HUNTSVILLE, Ala. — The National Park Service (NPS) today announced $9.7 million in grants to assist 21 preservation projects in 9 states for historic structures on campuses of Historically Black Colleges and Universities (HBCUs).
“For more than 180 years, Historically Black Colleges and Universities have provided high-level academics, opportunities, and community for generations of students. These grants enable HBCUs to preserve the noteworthy structures that honor the past and tell the ongoing story of these historic institutions,” said NPS Director Chuck Sams.
Since the 1990s, the NPS has awarded more than $87 million in grants to over 85 of the remaining active HBCUs. Congress appropriates funding for the program through the Historic Preservation Fund (HPF). The HPF uses revenue from federal oil and gas leases on the Outer Continental Shelf, providing assistance for a broad range of preservation projects without expending tax dollars.
Accredited HBCUs are eligible to apply for this grant program, and eligible projects include physical preservation of sites listed in or eligible for the National Register of Historic Places. HBCU grants can also fund pre-preservation studies, architectural plans and specifications, historic structure reports, campus preservation plans, and National Register nominations. All projects must follow the Secretary of the Interior's Standards and Guidelines for Archeology and Historic Preservation.
Projects receiving grants this year will preserve stories, resources, and places, such as:
- Alabama A&M University: Restore and renovate Carnegie Hall Library. According to the school, in 1904, Carnegie Library became the first library constructed atop “Normal’s Hill” during the administration of the university’s first principal and president, Dr. William Hooper Councill. The construction of the library was sponsored by funds donated by industrialist, entrepreneur and philanthropist, Andrew Carnegie. Carnegie was the founder of Carnegie Steel Corporation, the largest steel company in the world by 1889.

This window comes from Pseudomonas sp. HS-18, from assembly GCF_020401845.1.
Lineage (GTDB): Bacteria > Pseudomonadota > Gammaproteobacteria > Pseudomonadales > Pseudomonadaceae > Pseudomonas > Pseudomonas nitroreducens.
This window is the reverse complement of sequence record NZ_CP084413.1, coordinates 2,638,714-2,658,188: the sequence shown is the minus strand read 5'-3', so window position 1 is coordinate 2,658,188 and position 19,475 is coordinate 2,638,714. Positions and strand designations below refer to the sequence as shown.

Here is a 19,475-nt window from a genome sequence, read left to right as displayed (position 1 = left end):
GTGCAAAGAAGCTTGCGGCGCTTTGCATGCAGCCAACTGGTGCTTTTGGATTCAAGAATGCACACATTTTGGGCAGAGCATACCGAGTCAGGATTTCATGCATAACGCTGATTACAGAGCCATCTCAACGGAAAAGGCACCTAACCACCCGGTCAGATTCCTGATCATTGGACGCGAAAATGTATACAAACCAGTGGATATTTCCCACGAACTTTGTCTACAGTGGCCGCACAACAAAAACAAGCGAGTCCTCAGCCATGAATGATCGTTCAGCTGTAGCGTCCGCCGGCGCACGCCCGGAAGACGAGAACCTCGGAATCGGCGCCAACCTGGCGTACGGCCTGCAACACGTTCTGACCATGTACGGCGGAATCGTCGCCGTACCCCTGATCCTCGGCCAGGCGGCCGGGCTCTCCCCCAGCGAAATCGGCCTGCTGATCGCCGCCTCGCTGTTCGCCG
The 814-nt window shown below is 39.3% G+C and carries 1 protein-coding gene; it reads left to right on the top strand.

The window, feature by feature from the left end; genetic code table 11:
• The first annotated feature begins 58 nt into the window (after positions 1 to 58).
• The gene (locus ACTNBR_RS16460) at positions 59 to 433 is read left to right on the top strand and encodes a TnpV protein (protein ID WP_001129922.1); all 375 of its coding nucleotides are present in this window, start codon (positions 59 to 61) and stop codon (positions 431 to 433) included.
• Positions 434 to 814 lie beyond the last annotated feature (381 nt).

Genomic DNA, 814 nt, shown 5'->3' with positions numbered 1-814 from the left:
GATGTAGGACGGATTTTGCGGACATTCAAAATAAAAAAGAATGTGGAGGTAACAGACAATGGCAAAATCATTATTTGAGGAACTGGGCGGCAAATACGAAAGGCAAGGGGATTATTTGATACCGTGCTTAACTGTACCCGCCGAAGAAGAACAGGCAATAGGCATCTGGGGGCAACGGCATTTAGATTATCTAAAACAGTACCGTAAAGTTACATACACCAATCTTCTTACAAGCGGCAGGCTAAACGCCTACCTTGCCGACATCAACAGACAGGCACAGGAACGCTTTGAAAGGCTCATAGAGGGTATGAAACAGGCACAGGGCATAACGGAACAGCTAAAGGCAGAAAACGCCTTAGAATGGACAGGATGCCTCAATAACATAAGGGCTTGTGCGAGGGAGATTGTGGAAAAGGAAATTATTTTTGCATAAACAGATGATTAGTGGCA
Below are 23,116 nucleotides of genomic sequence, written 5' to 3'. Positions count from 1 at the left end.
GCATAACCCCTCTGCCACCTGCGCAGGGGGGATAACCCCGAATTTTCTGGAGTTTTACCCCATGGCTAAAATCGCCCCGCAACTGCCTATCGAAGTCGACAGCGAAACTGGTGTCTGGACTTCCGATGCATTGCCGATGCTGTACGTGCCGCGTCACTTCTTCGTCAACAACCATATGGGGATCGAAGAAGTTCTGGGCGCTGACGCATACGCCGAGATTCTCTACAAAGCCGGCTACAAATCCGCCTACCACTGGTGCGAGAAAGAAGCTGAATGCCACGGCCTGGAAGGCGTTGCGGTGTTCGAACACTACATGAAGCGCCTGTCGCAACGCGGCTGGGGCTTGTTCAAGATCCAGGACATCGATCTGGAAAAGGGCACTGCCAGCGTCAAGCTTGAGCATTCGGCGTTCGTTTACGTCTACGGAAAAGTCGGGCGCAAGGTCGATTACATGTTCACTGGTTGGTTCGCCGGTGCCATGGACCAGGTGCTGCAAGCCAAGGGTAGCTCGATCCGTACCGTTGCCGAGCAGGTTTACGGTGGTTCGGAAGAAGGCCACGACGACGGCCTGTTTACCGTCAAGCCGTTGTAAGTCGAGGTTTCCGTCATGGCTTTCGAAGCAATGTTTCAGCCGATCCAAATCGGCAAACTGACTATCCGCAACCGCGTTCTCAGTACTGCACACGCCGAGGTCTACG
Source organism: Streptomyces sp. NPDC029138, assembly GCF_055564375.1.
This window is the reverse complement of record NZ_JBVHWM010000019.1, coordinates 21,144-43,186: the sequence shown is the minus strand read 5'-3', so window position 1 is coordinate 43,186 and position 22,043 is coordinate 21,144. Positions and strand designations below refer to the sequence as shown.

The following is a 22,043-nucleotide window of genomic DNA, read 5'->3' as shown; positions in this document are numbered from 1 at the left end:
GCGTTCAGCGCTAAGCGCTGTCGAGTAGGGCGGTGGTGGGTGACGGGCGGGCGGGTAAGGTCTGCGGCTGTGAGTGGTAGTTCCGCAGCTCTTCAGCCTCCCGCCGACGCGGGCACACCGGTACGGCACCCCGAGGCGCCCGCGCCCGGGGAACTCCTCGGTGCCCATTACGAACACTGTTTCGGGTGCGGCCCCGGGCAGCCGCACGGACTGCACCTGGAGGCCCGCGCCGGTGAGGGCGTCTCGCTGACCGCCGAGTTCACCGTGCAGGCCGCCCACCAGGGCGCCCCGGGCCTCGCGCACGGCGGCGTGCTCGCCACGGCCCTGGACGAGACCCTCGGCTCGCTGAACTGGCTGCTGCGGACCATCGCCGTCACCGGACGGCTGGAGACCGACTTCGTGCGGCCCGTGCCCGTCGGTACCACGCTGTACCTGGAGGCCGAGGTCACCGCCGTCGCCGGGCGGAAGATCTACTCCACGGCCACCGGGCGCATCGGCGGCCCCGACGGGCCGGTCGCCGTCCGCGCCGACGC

North Carolina A&T State University: The World War Memorial Stadium was designed in 1926 and is the oldest minor-league ballpark in North Carolina. This project will address repairs to the structural concrete seating deck and installation of new seating, and the addition of ADA-accessible seating as well as other safety devices.
Mississippi Industrial College: Washington Hall was founded in 1905 and is contributing to Mississippi Industrial College Historic District. Rust College, located directly across the street acquired the property and is working to reimagine the former HBCU. This project will address repairs to the roof and building envelope.
Selma University: Dinkins Memorial Hall is contributing to the proposed Selma University Historic District, as determined by the Alabama Historical Commission. This project will address replacement of the roof, and upgrades to the HVAC and electrical systems.
Learn more about the Historically Black Colleges and Universities grant program. Applications for $10 million in FY2022 funding will be available in fall of 2022.